Season 10, Story 2 (Overall Series Story #66)
Pick up this DVD, look at the cover, turn it over and look at the back, and you could be forgiven for thinking, "Good grief, this isn't going to go well." But you'd be wrong. Seriously, if you can just get past those gaudy costumes on the Lurmans and the low budget monsters, this one is great fun; it's one of Robert Holmes's best stories, really it is.
Consider what they've done with so little: we have a palace intrigue story on an alien world, layered over a bit of class and racial struggle, mixing with an ethical examination of keeping animals in captivity, with a 1920s period piece looped in, while slyly presenting a criticism of the act of watch television, and made it all come together and work despite less than successful wigs and awful CSO effects. And how many writers would bother to sprinkle in a bit of Polari for added depth?
If I were a chef, I'd make an analogy to how dangerous it is to mix so many different ingredients in one dish, when working in an understaffed kitchen with cheap pots and pans, if you don't get the thing exactly right, the end result will be an inedible hash. But I'm no chef and I'm not sure that comes close to explaining how disastrously wrong this production could've gone.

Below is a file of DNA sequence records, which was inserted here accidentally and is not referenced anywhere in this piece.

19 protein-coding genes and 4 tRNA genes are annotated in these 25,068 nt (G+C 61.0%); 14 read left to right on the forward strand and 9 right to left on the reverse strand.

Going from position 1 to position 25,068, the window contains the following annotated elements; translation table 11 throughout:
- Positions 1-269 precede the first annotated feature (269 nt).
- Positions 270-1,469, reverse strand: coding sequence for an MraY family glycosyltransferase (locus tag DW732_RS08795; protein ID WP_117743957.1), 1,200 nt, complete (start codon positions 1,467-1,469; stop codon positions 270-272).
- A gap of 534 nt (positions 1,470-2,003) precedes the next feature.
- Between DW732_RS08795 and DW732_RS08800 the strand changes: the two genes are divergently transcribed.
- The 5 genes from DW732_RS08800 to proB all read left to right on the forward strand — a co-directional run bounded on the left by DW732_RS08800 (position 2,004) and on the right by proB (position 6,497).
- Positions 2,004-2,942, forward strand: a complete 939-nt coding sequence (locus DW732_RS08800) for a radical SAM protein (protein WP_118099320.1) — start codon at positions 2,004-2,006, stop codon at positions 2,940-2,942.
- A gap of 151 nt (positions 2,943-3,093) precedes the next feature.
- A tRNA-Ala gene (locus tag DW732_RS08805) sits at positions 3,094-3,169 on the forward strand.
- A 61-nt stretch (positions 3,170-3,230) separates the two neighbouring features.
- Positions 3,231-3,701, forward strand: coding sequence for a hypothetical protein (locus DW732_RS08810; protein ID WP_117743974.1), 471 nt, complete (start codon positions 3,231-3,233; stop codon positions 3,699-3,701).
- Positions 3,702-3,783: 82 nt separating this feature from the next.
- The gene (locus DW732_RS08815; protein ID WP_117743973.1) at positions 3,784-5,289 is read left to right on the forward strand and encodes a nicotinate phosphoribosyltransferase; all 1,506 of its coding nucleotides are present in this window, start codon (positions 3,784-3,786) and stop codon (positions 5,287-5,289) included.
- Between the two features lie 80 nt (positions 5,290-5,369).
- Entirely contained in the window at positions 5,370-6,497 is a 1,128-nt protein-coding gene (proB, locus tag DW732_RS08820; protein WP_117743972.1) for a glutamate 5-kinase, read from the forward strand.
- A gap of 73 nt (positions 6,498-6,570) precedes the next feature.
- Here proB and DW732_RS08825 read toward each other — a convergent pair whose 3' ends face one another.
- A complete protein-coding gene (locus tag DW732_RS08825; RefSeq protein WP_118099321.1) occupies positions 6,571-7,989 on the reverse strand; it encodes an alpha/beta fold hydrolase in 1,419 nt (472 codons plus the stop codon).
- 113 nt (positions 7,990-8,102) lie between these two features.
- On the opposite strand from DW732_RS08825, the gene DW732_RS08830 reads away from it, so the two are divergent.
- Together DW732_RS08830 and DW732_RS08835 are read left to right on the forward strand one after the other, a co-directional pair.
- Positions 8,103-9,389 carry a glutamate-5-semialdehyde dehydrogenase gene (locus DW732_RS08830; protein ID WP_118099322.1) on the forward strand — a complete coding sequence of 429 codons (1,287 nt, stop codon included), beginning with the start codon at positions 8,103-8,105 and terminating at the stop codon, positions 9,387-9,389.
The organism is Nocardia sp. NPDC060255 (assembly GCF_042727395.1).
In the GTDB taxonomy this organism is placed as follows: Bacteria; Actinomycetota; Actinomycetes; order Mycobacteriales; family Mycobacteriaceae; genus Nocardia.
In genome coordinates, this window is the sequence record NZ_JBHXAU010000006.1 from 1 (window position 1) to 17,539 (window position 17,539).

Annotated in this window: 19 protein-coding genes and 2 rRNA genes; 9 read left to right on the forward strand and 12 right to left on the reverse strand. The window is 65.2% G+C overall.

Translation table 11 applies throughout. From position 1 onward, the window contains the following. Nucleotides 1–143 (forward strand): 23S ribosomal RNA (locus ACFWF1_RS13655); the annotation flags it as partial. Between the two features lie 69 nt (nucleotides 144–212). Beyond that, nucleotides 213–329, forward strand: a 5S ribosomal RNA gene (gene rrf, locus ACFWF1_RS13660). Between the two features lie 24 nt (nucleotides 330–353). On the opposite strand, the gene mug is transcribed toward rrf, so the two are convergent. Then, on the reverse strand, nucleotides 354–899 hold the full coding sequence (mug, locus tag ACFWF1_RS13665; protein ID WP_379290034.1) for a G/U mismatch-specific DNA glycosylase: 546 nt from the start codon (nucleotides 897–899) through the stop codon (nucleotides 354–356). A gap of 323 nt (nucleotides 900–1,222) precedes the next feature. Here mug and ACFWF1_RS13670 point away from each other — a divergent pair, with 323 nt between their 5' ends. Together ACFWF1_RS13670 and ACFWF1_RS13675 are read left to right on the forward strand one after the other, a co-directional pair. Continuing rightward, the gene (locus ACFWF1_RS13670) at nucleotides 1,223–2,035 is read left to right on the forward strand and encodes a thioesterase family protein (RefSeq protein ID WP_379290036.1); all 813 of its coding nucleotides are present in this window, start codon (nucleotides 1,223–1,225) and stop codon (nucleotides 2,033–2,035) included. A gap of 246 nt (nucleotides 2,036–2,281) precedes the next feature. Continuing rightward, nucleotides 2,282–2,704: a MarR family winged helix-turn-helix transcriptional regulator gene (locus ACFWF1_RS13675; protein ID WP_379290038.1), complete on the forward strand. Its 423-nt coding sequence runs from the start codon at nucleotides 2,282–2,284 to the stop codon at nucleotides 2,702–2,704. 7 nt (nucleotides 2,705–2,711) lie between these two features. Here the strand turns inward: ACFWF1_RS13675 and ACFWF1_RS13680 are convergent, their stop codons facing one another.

Philip Sandifer makes a case for this being perhaps the finest story of the Pertwee era and with the bloom still fresh on the rose I'm rather inclinded to agree with him. I've argued time and again that Doctor Who needn't tell sweeping epics and be about saving the universe in order to be interesting. In fact, the more it does that, the less it means each time. It's stories like these where they work hard to deliver drama with smaller stakes where the brilliant premise of the show, one of the main the reasons it has survived these fifty years, shines through and shows its resilience. It can be any number of different sorts of story forms in sequence, or even at once, and work.
Well, it can when the likes of Robert Holmes are at the top of their game.
It doesn't hurt either that Pertwee and Manning are both very good together, and apart. With the repetition necessitated by the looping of time aboard the SS Bernice things could get tiresome, but Manning delivers her lines with such charm, a simple "It's all right. I know the routine," conveys both a world-weary cynicism and brimming sense of humor. Pertwee gets to put up his dukes and seems to relish chance to engage in some fisticuffs. Major Daly calls it when he declares: "By Jiminy, the old fellow's got some pluck!" Yes. Yes he does.
|Trained by John L. Sullivan. Queensbury rules, natch.|
(And, yes, that's Ian Marter pre-Harry Sullivan with his back to us.)